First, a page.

This volume is another of the outstanding, profusely illustrated resources published by Carta. At this point, they have several of these large paged (9 X 12”) in a similar design that will provide the opportunity for much pleasurable study for Bible students. This new volume by Menashe Har-El is a fascinating treatment that will open up your thinking to all kinds of new things you didn’t know. The author is a biblical geography expert who has taught and written widely. This work illustrates several biblical passages that only gets a cursory look in other volumes. The word “fascinating” is not an exaggerated description.
The subtitle “Boundaries and Surrounding Nations” articulates the value of this book. After a broad introduction, the geographical division of the land among the tribes at the time of Joshua is explained. Some boundaries were natural landmarks while others were erected with piles of stones or fences. There’s…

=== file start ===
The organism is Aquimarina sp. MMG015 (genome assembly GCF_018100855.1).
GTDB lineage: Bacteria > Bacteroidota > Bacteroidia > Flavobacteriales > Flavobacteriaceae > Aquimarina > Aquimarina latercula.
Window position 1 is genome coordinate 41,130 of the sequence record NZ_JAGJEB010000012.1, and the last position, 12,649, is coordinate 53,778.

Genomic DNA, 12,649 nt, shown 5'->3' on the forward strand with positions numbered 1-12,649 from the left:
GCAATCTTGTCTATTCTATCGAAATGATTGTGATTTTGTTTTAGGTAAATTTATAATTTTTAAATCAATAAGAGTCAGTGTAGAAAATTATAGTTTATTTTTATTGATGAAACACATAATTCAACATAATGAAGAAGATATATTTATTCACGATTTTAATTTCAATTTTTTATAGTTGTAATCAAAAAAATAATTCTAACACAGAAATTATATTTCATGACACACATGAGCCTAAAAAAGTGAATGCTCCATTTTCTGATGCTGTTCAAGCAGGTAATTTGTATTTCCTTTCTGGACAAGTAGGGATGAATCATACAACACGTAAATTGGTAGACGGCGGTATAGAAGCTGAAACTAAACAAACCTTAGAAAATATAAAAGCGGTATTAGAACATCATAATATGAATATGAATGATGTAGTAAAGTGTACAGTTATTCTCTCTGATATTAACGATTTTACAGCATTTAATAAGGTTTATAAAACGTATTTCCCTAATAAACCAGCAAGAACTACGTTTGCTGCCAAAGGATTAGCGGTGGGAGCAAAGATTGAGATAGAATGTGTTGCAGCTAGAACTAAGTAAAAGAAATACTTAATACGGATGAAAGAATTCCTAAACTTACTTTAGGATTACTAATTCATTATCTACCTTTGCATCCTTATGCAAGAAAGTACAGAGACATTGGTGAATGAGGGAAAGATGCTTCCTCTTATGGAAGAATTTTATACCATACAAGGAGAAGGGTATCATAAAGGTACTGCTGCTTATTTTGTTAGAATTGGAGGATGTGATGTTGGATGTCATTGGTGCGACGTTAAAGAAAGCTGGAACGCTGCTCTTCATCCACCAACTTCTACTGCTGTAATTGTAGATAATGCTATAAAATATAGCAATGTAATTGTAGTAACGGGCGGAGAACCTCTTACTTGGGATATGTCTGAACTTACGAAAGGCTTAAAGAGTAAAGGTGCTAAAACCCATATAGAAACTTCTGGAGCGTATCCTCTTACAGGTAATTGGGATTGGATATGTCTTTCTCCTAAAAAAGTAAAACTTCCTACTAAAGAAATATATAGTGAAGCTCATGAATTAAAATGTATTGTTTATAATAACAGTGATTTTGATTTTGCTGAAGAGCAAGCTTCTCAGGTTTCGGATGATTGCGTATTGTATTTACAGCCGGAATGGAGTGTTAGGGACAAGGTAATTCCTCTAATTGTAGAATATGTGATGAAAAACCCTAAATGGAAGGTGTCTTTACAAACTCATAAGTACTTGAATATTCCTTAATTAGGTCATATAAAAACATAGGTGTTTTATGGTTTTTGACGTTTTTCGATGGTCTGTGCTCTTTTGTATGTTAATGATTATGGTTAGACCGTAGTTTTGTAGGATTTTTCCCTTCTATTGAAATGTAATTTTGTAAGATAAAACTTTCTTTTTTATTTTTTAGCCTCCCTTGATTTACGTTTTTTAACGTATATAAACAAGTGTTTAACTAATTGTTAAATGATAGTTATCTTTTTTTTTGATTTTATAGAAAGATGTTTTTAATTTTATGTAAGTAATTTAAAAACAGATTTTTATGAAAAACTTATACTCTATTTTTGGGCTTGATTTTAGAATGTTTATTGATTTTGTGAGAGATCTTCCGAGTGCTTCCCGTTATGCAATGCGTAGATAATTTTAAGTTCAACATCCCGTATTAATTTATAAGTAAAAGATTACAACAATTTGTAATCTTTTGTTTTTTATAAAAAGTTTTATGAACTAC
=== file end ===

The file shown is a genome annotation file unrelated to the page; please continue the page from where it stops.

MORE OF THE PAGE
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By Maggie Swofford, Marketing & Editorial Assistant As someone whose interests have tended toward the arts and humanities for most of her life, I admit I was somewhat skeptical of the technical nature of the scientific concepts discussed in Andy Walsh’s book Faith across the Multiverse: Parables from Modern Science. What I was surprised to … Continue reading How Science and Faith Coexist: A Review of Faith across the Multiverse
“It is a consistent challenge to bring fresh insights to the study of the biblical text without drifting away from orthodoxy. I thought these articles a good example of scholarship that flourished within that tension.”
Read the rest of Bob Trube’s review of Essential Writings of Meredith G. Kline here:
Essential Writings of Meredith G. Kline, Meredith D. Kline (Foreword, Tremper Longman II; Biography, Meredith M. Kline; Introduction, Jonathan G. Kline). Peabody, MA: Hendrickson Publishers, 2017.